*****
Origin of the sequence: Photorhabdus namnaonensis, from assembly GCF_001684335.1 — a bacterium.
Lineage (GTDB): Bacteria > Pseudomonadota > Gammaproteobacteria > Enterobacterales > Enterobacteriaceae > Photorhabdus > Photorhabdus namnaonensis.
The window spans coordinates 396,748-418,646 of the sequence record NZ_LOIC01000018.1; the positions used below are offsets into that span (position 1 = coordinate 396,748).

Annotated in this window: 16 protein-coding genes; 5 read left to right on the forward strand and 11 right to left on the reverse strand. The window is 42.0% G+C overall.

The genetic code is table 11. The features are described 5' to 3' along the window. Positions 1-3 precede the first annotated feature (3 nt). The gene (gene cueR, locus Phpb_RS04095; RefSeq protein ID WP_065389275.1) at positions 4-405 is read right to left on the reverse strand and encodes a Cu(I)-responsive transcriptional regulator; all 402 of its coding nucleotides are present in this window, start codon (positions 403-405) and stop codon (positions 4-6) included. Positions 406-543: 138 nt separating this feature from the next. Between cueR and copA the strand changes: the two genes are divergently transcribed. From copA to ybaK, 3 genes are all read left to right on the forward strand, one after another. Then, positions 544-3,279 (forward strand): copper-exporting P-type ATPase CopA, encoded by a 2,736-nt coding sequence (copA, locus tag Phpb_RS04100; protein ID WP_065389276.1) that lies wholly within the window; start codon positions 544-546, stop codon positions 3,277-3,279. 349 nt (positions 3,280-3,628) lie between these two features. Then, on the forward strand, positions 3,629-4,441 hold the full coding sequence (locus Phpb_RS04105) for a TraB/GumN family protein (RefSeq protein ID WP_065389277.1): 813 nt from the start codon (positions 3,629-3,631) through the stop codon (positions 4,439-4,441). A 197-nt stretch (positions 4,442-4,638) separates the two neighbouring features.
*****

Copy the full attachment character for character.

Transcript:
Origin of the sequence: Photorhabdus namnaonensis, from assembly GCF_001684335.1 — a bacterium.
Lineage (GTDB): Bacteria > Pseudomonadota > Gammaproteobacteria > Enterobacterales > Enterobacteriaceae > Photorhabdus > Photorhabdus namnaonensis.
The window spans coordinates 396,748-418,646 of the sequence record NZ_LOIC01000018.1; the positions used below are offsets into that span (position 1 = coordinate 396,748).

Annotated in this window: 16 protein-coding genes; 5 read left to right on the forward strand and 11 right to left on the reverse strand. The window is 42.0% G+C overall.

The genetic code is table 11. The features are described 5' to 3' along the window. Positions 1-3 precede the first annotated feature (3 nt). The gene (gene cueR, locus Phpb_RS04095; RefSeq protein ID WP_065389275.1) at positions 4-405 is read right to left on the reverse strand and encodes a Cu(I)-responsive transcriptional regulator; all 402 of its coding nucleotides are present in this window, start codon (positions 403-405) and stop codon (positions 4-6) included. Positions 406-543: 138 nt separating this feature from the next. Between cueR and copA the strand changes: the two genes are divergently transcribed. From copA to ybaK, 3 genes are all read left to right on the forward strand, one after another. Then, positions 544-3,279 (forward strand): copper-exporting P-type ATPase CopA, encoded by a 2,736-nt coding sequence (copA, locus tag Phpb_RS04100; protein ID WP_065389276.1) that lies wholly within the window; start codon positions 544-546, stop codon positions 3,277-3,279. 349 nt (positions 3,280-3,628) lie between these two features. Then, on the forward strand, positions 3,629-4,441 hold the full coding sequence (locus Phpb_RS04105) for a TraB/GumN family protein (RefSeq protein ID WP_065389277.1): 813 nt from the start codon (positions 3,629-3,631) through the stop codon (positions 4,439-4,441). A 197-nt stretch (positions 4,442-4,638) separates the two neighbouring features.